I’d Rather switch Than Fight!

By YUI TeamApril 25th, 2007

JavaScript’s switch statement was inspired by Java’s switch statement, which was inspired by C++’s switch statement, which was inspired by C’s switch statement, which combined aspects of C. A. R. Hoare’s case statement and Fortran’s computed goto statement. Dijkstra considered the goto statement to be harmful, which it in fact is, which is why the goto has been omitted from most modern programming languages. But some of the goto‘s problematic nature survives in the switch, so some extra care must be employed when using it.

The problem with switch was once thought to be its cleverest feature: Fallthru. If you do not explicitly interrupt the flow of control, after executing the code associated with a case, the code of the next case is run too. This provides for a sort of local code reuse, but it can make programs that are harder to read, and it can mask bugs. Accidental fallthru bugs can be very expensive to identify and fix. The best defense against them is to never intentionally use fallthru. That way, if a fallthru ever appears in your code, you can immediately recognize it as a defect that needs correction. That is a lot easier than trying to figure out which fallthrus are accidental and which are not.

Features like fallthru are attractive nuisances. They are sometimes useful, but they encourage weak coding patterns. JavaScript has more than its share of attractive nuisances (with, implied globals, new, and semicolon insertion, to name a few). Your programs will be stronger if you avoid them.

JavaScript’s switch is better than Java’s because it allows matching on strings. This is really useful. The ability to switch on strings satisfies the role that enum provides in other languages. Being able to do more with less is a mark of a good programming language.

JavaScript matches its cases with the === operator, which tests for equality without type coercion. (The == operator does type coercion, which sometimes produces surprising results. It is another attractive nuisance.) The value NaN cannot be found to be equal to itself, so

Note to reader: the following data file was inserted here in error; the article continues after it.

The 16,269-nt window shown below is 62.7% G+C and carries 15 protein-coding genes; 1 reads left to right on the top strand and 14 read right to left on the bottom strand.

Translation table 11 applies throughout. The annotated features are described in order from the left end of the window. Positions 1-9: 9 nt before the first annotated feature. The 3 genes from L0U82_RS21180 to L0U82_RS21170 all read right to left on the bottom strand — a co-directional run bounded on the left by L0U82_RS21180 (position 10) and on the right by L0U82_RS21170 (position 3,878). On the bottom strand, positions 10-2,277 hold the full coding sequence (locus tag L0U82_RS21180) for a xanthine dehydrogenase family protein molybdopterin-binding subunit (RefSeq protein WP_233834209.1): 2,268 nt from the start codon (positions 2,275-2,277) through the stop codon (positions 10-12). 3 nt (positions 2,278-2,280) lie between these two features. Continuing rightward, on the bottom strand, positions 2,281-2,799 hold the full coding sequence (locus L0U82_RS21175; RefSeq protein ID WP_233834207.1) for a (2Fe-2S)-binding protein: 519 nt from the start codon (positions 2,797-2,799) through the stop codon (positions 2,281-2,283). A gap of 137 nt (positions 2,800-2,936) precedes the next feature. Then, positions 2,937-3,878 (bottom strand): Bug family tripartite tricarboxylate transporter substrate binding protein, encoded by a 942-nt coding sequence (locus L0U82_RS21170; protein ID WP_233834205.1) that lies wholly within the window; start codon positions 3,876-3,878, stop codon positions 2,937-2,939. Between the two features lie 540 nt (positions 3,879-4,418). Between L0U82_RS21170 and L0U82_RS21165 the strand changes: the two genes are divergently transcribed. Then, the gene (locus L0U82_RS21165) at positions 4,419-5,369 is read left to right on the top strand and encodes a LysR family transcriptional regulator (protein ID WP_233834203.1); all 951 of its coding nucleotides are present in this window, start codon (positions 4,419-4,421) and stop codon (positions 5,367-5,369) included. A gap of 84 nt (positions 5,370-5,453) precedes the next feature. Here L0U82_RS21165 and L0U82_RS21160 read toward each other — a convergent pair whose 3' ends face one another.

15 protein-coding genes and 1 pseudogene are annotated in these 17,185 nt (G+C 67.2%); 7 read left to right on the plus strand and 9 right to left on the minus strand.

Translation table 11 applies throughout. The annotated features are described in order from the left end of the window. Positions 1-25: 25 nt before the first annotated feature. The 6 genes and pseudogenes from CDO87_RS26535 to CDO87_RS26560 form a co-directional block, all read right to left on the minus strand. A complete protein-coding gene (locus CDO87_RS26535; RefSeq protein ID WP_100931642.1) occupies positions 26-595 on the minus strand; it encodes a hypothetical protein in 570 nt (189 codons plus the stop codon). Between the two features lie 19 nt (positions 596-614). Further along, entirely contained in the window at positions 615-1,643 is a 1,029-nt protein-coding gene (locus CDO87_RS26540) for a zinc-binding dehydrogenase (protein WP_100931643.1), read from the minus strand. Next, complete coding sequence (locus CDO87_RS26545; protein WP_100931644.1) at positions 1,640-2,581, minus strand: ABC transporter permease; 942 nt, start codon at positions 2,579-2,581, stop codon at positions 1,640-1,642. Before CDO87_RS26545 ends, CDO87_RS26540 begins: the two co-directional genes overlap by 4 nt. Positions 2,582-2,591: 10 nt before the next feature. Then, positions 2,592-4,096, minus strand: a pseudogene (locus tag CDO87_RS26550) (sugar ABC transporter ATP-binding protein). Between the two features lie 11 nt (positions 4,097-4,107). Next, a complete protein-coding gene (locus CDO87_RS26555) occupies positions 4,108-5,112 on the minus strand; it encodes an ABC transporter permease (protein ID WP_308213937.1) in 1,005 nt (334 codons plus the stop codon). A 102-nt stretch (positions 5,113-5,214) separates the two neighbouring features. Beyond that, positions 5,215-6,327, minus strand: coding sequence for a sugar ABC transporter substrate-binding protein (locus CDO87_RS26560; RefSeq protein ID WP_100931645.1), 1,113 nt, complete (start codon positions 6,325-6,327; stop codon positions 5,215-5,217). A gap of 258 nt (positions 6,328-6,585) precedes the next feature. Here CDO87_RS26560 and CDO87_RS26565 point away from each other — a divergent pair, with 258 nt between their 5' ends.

case NaN:

will never match.

20 Comments

  1. Excellent advice, as always! The trend of competing to produce more and more concise JavaScript expressions is leading to some really abstruse scripts, making their management a nightmare. I would rather spend a couple of cents on bandwidth than a couple of hours deciphering code.

  2. I’m not sure switch fall throughs are evil in and of themselves. They can be quite helpful when used correctly, though I typically encourage people to comment these fall throughs instead of leaving others guessing:

    switch(value){
    case 0:
    doSomething();
    /*falls through*/
    case 1:
    doSomethingElse();
    }

  3. I remember seeing switch with fall through in the jsmin code: the action function. Do you now consider that a good or bad use of switch?

    I agree about “with”, semicolon insertion, and implied globals but I have never understood your objection to “new”. What is it that is so difficult with new? I’ve never had a problem with it.

  4. > The == operator does type coercion, which sometimes produces surprising results. It is another attractive nuisance.

    Interesting. Do you do most of your comparisons with the === operator? I usually use it only when I know it will be necessary (e.g. when I need “” and 0 to be different). But I wonder if I would avoid some unnecessary errors by making === my default choice, instead of ==.

  5. I wrote JSMin a few years ago. I think my programming style has improved since then. If I were writing it today, I would not use fallthrus.

    My style has evolved significantly over the years as a result of understanding that most of my programming time is spent in debugging. Anything I can do in coding to reduce debugging is a huge win.

    I don’t use JavaScript’s == and !=. They don’t do what I mean.

  6. [...] Douglas Crockford gibt im Yahoo! Interace Blog eine kleine Lehrstunde in Sachen switch-Statement. switch, geerbt aus einer langen Ahnenreihe von Programmiersprachen (Java, C++, C), kann ein mächtiges Instrument sein. Aber – mächtige Instrumente habe das oft an sich – es ist auch gefährlich: man kann es viel zu sehr zu einem goto umwandeln, was man nicht will. Auch wenn die Erinnerung an alte Brotkastentage lebt: [...]

  7. The readability problem is solved by a // falls through comment. This is not a case of “may be harmful” but rather a personal coding style preference, so I’m glad you represented it as such.